Jan 20 2017
WASHINGTON – U.S. Senator Jerry Moran (R-Kan.), member of the Senate Veterans’ Affairs Committee, today congratulated President Donald Trump on his inauguration and sought his support to continue to prioritize serving our nation’s veterans. In a letter, Sen. Moran highlights the unfortunate reality veterans in Kansas and across the country face as they county to struggle accessing the benefits they deserve through the Department of Veterans Affairs (VA).
“I look forward to working with you during your presidency, particularly as it relates to serving our nation’s veterans,” Sen. Moran said in his letter. “During your campaign and transition to the Office of the President, you offered compelling reasons and proposals to improve the Department of Veterans Affairs (VA). As a member of the Senate Committee on Veterans’ Affairs, I hope to be your ally as we work to make certain our nation’s heroes receive the respect, care and benefits they have earned.
Please find below the full letter:
Dear President Trump:
I write to congratulate you on your election victory and inauguration as the 45th President of the United States. I look forward to working with you during your presidency, particularly as it relates to serving our nation’s veterans. During your campaign and transition to the Office of the President, you offered compelling reasons and proposals to improve the Department of Veterans Affairs (VA). As a member of the Senate Committee on Veterans’ Affairs, I hope to be your ally as we work to make certain our nation’s heroes receive the respect, care and benefits they have earned.
With your nomination of Dr. David Shulkin to serve as the Secretary of the Department of Veterans Affairs, I want to make you aware of the primary issues facing veterans in Kansas and my intention to work with Dr. Shulkin to prioritize and remedy these issues.
Veterans continue to struggle accessing healthcare through the VA. Far too often, veterans from rural areas are required to travel several hours and hundreds of miles to access healthcare from a VA medical facility. Despite the passage of the Veterans Access, Choice, and Accountability Act of 2014 (Choice Act) and subsequent updates to the law, the VA denies veterans access to care for simple treatments, such as a shingles vaccination, that they could easily receive from a community provider. A VA pilot program for rural veterans that I spearheaded as a Congressman, which worked extraordinarily well by allowing veterans to access health care closer to home, was the model for the Choice Act. However, bureaucratic resistance to the Choice Act within the VA led to decisions that benefitted the VA but burdened those the agency is charged with serving. I seek your leadership and assistance to right the wrongs of the VA’s improper implementation of the law and the Veterans Choice Program, which Congress intended to serve veterans who shoulder burdensome travel or delay in healthcare.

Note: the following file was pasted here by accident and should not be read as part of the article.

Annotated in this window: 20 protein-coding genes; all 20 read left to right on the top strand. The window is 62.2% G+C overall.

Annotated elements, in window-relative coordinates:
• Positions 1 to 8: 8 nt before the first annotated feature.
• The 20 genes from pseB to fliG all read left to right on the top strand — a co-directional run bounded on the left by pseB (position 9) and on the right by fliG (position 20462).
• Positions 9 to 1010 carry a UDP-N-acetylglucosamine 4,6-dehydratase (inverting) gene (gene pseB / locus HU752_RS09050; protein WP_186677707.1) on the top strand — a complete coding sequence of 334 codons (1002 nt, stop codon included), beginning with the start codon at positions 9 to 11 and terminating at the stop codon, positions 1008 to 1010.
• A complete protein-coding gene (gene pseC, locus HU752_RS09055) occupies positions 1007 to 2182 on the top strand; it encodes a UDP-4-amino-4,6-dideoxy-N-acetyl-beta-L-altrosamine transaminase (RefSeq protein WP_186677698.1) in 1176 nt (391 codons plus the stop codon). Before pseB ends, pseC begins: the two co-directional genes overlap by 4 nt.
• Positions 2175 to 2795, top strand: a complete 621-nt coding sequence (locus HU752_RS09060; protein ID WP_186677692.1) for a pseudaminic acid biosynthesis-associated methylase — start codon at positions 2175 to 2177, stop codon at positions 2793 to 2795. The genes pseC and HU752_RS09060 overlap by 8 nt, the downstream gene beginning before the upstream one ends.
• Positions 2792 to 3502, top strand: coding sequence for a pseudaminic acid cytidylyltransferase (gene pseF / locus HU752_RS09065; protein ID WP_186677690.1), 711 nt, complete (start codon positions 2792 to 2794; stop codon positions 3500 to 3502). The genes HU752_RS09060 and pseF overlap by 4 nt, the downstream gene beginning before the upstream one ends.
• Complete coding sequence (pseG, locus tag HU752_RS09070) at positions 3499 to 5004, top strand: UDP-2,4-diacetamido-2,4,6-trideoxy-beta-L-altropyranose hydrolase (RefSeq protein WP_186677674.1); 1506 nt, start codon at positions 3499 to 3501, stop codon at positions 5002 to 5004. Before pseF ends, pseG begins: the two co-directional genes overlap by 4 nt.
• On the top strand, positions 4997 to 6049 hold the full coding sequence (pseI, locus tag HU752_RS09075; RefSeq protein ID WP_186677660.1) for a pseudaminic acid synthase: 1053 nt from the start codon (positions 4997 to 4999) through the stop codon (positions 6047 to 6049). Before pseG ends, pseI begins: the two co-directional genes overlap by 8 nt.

The backlog in processing veteran’s claims for benefits and subsequent appeals is unacceptable. No veteran should spend years—sometimes decades—fighting to receive benefits they earned serving our country. While there is progress in processing initial claims for benefits, much of that progress is due to expediting claim denials, resulting in an increase in the backlogs of appeals. The net effect is an even more inflated backlog that stonewalls veterans who believe the VA’s approach to their claims for benefits is, “delay, deny, until they die.”
Mr. President, as a successful businessman, you have an appreciation for accountability and that terminations for misconduct or poor performance ought to be commonplace. My hope is that you will strongly encourage Dr. Shulkin to utilize the authorities Congress gave to the Secretary to take a similar tone and hold the VA’s bad actors accountable. In my home state of Kansas, we face a horrible example of the VA’s failure to hold corrupt VA employees accountable: A physician assistant with a criminal record sexually abused veteran patients and targeted those with Post-Traumatic Stress (PTS). Instead of immediate termination when the VA learned of his actions, he was placed on administrative leave and was allowed to voluntarily retire, which permits certain benefits that he earned during the time he was abusing veterans. Unfortunately, when I called on the VA to explain how they could have hired a sexual predator and why they did not immediately fire this employee, Dr. Shulkin’s written response did not offer the thorough explanation veterans deserve. This failure to act is unacceptable, and I hope that we can work together to make certain the VA acts in the best interest of veterans.
Once again, congratulations on your inauguration, and thank you for your commitment to our nation’s veterans. I look forward to working with you to reform VA culture, improve its care for our veterans and to make the VA an agency worthy of the sacrifice of the veterans it was created to serve.